Laura Ebke, PhD.
5 November 2014
I took this political science class not because it’s required for my degree but because I felt the need to become politically literate. I look at the world around me and, frankly, I don’t like anything that I see. I am from a small mountain town in Colorado and I have witnessed firsthand the environmental degradation caused by human beings. I worked in the corporate world for twelve years and experienced personally the bigotry and misogyny that is perpetuated on a daily basis in the business world. I’ve seen the quality of life continue to erode year after year for everyone that I know including myself. I look at the society that I live in and I see a society that glamourizes greed and consumerism at all costs, even at the expense of others and at the cost of our very sustenance and life itself. How did this happen? What is holding us back from creating the society that I naively thought already existed?
Kids are taught in school about the American Dream, and we are told about how important it is to work hard in order to achieve that dream. In fact, we are taught that only through hard work and earning an education is achieving the American Dream possible. We are taught how to be contributing members of society and that through cooperation and by following the rules, everyone gets the same chance, everyone has the same opportunity.
While ideologically our society espouses these values, the belief that this society actually exists is dangerously ignorant. Pundits and politicians alike are constantly going on about America being a democracy, when in fact, it was created as a republic, as echoed in the Pledge of Allegiance, “… and to the republic [my emphasis] for which it stands…” And in practice, what we are actually living under currently is arguably an oligarchy.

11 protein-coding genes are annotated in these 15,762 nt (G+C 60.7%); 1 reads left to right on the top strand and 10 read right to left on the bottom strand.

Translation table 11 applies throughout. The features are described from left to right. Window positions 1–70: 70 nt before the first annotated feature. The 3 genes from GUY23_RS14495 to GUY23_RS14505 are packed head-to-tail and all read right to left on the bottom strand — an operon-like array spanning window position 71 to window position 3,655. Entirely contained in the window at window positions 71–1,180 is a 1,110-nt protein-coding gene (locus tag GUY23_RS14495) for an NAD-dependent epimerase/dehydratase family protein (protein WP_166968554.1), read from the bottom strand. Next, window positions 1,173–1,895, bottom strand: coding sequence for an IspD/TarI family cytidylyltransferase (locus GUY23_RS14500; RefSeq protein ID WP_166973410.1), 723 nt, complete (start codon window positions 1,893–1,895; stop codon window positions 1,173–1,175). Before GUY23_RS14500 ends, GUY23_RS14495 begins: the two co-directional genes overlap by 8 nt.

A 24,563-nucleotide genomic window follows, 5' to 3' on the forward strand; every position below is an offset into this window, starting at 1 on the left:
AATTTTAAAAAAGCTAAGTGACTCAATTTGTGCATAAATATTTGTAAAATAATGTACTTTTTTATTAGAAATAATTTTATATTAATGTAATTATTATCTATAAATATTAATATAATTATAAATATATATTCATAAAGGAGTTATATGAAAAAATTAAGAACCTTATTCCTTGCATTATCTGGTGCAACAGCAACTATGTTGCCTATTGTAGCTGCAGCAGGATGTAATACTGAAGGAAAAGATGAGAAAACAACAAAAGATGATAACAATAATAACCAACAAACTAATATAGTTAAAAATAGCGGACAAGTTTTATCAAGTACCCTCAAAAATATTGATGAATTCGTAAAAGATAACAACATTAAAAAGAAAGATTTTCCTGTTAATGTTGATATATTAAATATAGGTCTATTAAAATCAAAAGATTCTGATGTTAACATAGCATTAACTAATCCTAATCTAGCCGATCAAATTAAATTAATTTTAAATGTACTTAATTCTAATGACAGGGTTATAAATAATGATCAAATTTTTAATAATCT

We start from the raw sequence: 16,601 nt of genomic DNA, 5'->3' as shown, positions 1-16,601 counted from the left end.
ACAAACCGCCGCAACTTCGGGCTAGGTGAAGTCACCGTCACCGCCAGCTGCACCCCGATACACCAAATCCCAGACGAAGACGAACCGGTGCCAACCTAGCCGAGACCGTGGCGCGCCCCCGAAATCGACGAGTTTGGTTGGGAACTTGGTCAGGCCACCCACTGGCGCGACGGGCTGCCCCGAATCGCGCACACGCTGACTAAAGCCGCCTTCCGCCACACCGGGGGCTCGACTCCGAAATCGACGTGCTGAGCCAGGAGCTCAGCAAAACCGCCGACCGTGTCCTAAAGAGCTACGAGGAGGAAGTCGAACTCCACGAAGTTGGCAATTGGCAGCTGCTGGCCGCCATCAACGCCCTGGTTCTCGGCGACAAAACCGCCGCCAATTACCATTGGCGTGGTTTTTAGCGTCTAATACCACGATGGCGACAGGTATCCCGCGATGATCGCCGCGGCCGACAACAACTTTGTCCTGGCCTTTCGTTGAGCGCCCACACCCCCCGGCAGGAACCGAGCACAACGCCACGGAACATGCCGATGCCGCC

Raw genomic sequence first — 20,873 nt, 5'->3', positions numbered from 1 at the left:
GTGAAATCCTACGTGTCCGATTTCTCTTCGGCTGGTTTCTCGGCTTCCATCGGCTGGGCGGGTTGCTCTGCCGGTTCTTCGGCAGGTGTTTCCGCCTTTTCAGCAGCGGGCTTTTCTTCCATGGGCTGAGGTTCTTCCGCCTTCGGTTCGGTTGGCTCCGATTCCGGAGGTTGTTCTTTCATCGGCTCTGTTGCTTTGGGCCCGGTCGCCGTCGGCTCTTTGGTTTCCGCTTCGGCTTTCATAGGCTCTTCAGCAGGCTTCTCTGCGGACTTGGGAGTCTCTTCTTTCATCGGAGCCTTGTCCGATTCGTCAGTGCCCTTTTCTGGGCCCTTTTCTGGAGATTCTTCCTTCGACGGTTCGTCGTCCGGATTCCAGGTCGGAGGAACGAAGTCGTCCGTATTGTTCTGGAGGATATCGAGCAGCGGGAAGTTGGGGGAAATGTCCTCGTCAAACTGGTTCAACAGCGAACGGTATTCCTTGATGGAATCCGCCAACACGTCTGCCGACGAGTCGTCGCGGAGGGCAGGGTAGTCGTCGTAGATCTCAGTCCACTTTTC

I believe that the founding Fathers expected our government to de-evolve into an oligarchy because of corruption and their attempt to protect or at least impede that from happening is laid out in the Bill of Rights. Yet, in spite of their well-laid plans and best efforts, we find ourselves in this sordid predicament. Economic and financial inequality in this country are dangerously close to levels not seen since the Great Depression or the French Revolution. So how do we fix this mess? I’m not sure who said it first, but I do believe that the greatness of a society indeed can be measured by the treatment of the most vulnerable among them. With this belief in mind I argue for the reformation of our government and a revolution in thought and priorities as a nation. There must be a consorted effort to overturn Citizens United v. FEC, create transparency in business, especially the media, and stand up for two of our most basic rights: the freedom of speech and free press.
Over the last forty years, most notably during the Reagan and Bush Jr. administrations, there has been a great effort to de-regulate business and promote “trickle-down” economic theory. Both of these policies have proven to be disastrous for not only the common American, but for many people around the world. Although the appeal of “small government” in favor of the rights of the individual is a valid desire, it is wholly impractical in the way that these policies are currently being applied by the far right.
We are told by the political right wing that the de-regulation of business will free up money and allow the businesses to create more jobs. While on the surface this may make logical sense, in reality de-regulation does not bode well for the average person. What we are failing to realize is that by supporting this de-regulation, we are supporting corporate interests not the interests of “We the People”, as we are lead to believe. It is not the local small business owners that benefit from de-regulation, but rather the giant corporations.
Doing business today means doing business with the World Bank, and there is a dark